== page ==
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> The Initial Contract
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The philosophical question Rousseau asks is: Why and which obligations rational, free individuals could trade off and which benefits they receive in return from accepting the contract and thus owe obligations (to government)?

We will not discuss here whether or not the state of nature could be preferable. Instead we start from the premise that contracts are the rules of business. We accept "formally/evidentially enabling business" (by basing contracts on prior contracts all the way down ↗The Origin Of The Idea) as a desirable benefit from accepting the initial contract.

The state of nature in technical terms is comparable to an insulated computer running somewhere. While the human case is hypothetical because humans can't exist in isolation, the hypothesis in the technical case is about the question who build the machine and where does the power come from. Questions people rarely ask when using computers.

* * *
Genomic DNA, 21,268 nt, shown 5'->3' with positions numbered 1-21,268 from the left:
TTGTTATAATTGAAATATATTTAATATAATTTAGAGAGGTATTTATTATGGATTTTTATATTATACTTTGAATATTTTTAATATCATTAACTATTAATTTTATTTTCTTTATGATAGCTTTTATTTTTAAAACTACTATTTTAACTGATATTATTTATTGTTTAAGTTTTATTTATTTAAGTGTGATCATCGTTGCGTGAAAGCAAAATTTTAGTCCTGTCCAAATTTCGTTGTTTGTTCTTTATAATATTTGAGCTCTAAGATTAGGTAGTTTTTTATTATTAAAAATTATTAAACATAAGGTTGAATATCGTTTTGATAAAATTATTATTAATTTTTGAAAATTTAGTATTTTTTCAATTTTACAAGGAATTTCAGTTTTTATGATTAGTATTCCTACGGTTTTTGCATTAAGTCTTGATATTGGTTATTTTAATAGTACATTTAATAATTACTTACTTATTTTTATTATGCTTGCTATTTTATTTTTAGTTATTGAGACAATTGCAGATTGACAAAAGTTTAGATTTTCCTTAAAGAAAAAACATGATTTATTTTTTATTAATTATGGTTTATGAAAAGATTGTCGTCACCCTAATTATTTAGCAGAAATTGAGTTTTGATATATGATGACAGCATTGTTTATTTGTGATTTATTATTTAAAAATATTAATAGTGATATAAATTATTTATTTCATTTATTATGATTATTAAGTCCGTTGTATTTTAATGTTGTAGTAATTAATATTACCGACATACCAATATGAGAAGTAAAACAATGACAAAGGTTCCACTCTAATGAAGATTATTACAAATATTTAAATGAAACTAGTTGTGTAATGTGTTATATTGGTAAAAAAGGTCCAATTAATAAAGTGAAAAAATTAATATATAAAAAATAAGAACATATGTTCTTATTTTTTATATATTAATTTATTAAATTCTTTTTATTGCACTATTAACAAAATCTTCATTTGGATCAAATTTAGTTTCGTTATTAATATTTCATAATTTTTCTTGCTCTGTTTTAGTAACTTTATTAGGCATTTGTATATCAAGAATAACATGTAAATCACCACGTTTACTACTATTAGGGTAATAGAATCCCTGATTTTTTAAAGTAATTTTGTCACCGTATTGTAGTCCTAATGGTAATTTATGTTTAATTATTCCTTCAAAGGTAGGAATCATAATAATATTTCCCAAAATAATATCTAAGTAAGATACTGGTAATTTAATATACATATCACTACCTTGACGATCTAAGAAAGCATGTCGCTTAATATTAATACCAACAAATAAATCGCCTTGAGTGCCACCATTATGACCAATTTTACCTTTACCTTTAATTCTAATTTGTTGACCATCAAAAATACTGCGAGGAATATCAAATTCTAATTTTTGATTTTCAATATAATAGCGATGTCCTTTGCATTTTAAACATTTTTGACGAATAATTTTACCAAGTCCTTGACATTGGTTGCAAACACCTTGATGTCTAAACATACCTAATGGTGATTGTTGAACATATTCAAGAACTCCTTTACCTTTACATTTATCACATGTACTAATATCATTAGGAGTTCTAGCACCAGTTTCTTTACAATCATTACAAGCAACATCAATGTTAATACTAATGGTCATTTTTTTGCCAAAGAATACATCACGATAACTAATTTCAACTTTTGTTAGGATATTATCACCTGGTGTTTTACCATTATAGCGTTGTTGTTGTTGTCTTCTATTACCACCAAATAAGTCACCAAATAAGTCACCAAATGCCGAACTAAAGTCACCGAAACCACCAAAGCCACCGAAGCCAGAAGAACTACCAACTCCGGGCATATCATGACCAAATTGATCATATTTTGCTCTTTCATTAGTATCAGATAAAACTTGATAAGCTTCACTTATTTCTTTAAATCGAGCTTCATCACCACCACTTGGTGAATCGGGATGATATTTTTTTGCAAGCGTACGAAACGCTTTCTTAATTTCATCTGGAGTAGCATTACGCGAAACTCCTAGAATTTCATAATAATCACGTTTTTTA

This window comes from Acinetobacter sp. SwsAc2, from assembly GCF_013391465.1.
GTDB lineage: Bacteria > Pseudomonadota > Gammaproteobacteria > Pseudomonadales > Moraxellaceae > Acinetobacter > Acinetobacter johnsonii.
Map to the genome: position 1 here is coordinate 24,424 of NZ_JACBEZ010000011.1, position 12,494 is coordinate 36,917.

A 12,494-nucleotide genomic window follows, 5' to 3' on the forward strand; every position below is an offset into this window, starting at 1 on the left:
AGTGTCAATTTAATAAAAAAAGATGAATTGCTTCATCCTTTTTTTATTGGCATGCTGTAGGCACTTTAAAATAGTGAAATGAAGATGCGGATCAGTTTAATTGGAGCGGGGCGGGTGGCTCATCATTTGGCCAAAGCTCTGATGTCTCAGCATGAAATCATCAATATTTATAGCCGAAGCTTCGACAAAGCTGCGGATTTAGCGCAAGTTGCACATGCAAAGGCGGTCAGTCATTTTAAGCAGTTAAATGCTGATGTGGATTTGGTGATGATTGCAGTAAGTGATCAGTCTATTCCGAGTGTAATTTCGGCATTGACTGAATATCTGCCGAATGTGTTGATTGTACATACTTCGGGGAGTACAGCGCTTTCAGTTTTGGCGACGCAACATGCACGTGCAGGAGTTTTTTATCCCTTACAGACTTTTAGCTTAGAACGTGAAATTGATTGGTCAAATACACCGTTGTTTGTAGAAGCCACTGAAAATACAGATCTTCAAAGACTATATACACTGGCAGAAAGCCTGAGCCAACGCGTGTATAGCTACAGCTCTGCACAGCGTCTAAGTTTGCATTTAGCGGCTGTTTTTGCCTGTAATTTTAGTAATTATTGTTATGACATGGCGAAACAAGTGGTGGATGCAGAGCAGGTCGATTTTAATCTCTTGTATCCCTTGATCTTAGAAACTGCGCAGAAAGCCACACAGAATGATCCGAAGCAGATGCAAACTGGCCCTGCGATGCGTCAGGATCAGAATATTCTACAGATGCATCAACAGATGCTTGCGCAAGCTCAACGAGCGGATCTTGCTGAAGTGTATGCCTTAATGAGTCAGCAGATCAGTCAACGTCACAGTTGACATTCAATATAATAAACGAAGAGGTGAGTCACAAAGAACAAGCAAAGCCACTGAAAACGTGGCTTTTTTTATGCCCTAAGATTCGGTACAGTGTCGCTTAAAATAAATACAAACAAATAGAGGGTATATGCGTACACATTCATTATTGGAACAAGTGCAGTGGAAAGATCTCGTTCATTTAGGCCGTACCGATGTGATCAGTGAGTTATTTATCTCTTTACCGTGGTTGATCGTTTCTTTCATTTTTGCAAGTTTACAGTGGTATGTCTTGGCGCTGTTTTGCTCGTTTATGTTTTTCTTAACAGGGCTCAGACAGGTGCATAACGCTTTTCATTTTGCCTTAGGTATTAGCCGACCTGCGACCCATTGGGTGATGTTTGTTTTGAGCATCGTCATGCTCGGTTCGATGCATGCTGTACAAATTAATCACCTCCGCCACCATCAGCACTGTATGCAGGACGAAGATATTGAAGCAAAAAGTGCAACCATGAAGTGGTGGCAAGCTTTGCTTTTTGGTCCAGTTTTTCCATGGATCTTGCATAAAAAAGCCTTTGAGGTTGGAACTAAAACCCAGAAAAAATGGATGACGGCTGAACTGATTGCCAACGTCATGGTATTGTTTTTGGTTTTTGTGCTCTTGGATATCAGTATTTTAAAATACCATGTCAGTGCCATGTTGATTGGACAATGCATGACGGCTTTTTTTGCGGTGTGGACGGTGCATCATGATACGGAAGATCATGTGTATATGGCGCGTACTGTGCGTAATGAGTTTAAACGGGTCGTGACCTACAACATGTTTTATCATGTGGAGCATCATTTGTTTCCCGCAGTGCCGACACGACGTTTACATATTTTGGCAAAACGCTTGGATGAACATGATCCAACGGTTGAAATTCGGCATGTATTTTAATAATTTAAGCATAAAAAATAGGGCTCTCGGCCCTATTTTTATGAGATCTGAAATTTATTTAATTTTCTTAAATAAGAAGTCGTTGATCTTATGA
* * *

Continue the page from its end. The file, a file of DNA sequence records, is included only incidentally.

The state of nature is seen as not too bad after all. It is assumed as initial state and easy to return to (pull the network plug to feel safe).

However we realize that the single computer is all too fallible. It's a physical thing and those break. Worse: the token is controlled by some person(s) (administrator). Therefore confidence into a computer can not exceed confidence in these persons. We trust no trusted third party as much as our self. Hence the token must be owned and controlled by just one person.

Rousseau introduces the general will as the concept to keep an idea of rights and obligations "straight" in the society beyond the fallibility of the person. (We don't trust even our-self under torture. And we don't trust our self that we fully verified that our computer has no backdoor for intruders or viruses to exploit.)